Facts On The Sexual and Reproductive Health Of Adolescent Women
Health Hunt Please change Orientation

Want to unlock the secrets of holistic health?

Yes, tell me more No, I like living in oblivion
Notifications Mark all as read
Loader Image
No notifications found !
  • English
  • हिन्दी
Notifications Mark all as read
Loader Image
No notifications found !
Partner with Us
  • English
  • हिन्दी
Default Profile Pic

0 New Card

Facts On The Sexual And Reproductive Health Of Adolescent Women

Abhishek Mangeshikar
3 min read

Facts On The Sexual And Reproductive Health Of Adolescent Women

  • 0 Comment

Adolescence is not an easy time, neither for the adolescent nor for the parent. It is a stage when a young girl undergoes a metamorphosis into a woman.

It is a phase of self-awareness, easy susceptibility to peer pressure, menarche, and development of secondary sexual features, attraction, and arousal.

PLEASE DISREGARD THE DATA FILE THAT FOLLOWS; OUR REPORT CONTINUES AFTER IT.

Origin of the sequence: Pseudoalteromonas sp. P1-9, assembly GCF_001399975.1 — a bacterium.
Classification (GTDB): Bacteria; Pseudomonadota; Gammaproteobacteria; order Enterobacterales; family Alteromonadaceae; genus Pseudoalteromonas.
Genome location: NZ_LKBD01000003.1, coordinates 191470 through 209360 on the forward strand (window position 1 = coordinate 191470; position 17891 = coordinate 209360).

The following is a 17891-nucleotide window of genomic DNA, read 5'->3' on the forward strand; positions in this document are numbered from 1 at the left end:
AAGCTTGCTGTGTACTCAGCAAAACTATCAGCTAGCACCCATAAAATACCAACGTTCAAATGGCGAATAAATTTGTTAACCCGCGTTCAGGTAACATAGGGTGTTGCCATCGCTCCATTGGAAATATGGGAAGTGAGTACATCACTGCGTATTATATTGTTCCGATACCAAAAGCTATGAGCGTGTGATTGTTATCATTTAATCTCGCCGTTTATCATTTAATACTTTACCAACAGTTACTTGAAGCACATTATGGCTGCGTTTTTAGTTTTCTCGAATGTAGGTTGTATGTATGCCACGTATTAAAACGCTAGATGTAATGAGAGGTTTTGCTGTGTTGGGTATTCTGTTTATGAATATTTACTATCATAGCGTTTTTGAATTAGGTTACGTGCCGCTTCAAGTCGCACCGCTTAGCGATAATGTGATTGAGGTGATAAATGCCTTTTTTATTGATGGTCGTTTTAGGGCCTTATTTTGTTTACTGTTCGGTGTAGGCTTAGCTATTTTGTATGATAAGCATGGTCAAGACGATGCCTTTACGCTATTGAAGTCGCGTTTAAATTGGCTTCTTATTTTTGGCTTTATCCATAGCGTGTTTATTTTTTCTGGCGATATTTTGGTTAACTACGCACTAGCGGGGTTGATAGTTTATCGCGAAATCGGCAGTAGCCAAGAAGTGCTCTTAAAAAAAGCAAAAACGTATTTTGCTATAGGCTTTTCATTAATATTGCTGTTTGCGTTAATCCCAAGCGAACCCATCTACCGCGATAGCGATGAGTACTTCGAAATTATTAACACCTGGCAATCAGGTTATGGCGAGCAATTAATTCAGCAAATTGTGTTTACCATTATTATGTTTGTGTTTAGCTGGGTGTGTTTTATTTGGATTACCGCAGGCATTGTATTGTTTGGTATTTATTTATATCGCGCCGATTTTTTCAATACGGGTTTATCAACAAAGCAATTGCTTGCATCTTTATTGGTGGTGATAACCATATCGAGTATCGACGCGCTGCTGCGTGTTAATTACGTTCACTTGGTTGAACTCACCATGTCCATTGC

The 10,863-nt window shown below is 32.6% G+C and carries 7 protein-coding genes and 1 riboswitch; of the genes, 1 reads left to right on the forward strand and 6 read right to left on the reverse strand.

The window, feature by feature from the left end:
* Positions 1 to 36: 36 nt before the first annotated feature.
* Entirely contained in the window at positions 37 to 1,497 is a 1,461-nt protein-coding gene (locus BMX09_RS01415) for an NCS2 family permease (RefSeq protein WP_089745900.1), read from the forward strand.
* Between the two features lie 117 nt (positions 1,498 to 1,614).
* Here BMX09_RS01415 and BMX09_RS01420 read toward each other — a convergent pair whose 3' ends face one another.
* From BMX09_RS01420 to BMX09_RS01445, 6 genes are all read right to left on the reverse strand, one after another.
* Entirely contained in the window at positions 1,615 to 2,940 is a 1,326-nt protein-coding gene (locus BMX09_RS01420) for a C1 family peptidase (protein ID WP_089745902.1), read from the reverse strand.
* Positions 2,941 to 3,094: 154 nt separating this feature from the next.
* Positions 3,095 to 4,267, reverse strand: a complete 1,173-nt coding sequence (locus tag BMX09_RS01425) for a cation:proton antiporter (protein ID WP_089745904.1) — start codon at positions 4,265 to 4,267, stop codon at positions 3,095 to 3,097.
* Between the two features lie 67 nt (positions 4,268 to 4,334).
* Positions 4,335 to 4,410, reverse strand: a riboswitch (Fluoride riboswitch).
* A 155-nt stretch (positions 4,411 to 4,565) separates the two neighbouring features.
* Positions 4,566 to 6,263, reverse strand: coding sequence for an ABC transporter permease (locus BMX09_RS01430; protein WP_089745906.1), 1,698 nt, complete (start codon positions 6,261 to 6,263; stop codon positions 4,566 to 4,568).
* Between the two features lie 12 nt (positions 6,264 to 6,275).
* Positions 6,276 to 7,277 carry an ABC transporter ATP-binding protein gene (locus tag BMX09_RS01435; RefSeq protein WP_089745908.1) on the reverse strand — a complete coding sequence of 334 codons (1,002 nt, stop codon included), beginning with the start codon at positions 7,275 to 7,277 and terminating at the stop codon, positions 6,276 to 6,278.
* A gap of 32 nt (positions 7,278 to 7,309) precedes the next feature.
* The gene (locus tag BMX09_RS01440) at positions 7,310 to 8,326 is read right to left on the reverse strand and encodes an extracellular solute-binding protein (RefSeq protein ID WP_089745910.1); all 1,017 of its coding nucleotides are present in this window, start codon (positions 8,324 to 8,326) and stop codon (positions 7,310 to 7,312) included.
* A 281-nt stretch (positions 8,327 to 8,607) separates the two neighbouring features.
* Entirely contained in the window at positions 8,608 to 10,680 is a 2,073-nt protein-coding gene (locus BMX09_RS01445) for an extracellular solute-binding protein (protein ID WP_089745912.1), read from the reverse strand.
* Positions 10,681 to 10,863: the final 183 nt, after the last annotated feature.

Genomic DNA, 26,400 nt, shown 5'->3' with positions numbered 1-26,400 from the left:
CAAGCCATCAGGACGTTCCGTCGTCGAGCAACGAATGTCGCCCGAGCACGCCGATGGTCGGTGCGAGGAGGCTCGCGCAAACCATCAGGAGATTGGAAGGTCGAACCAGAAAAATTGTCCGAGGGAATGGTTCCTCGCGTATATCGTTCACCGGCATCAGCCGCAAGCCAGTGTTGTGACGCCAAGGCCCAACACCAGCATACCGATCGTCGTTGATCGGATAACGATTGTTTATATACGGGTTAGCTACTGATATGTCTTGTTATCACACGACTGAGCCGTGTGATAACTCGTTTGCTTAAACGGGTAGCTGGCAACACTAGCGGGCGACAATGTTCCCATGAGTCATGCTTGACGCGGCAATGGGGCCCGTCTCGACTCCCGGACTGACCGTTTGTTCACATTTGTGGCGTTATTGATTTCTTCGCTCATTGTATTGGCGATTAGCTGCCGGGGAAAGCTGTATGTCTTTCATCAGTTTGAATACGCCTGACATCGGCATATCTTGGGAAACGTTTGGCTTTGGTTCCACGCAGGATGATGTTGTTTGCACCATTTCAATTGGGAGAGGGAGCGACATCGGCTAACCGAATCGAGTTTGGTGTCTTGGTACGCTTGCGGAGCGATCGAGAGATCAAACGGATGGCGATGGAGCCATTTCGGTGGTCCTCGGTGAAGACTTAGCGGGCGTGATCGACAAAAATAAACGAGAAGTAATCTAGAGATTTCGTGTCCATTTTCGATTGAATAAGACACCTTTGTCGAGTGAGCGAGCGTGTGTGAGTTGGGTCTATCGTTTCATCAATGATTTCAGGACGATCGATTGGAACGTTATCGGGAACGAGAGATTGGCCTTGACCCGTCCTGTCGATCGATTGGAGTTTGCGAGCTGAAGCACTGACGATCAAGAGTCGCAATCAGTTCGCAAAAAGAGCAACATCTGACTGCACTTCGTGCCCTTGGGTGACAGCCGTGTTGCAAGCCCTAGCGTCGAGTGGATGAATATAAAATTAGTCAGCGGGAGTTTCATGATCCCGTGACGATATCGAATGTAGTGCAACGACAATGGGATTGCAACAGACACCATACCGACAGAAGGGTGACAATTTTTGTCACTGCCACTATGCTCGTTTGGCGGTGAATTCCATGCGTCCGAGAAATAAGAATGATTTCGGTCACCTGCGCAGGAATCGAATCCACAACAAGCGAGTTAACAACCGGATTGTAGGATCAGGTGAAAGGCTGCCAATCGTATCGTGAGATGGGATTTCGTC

Today on ‘Sexual And Reproductive Health Awareness Day’, here are the top 7 facts on adolescent health:

  1. Period pain is not normal: There may be mild cramping, but anything worse than that, especially a pain that makes a young girl miss school or skip a social event, may be symptomatic of endometriosis. Endometriosis is a crippling disease that affects women from adolescence to menopause. It occurs when tissue similar to the lining of the uterus occurs in the pelvis and the abdomen, produces painful inflammation, and bloody tissue- which causes organs to get stuck to one another.
There are varying symptoms, but pain is the most recurring symptom that a woman suffering from endometriosis experiences. Teenagers are often misdiagnosed because adults tend to think that they are overreacting. If you think your teenage daughter has endometriosis, then take her to see a specialist.

It’s a matter of concern that some general practitioners and OBGYs just prescribe painkillers for the problem, and do not treat the disease. It just masks the symptoms, while the disease continues to proliferate and spread. There is a global campaign afoot to spread awareness about this disease.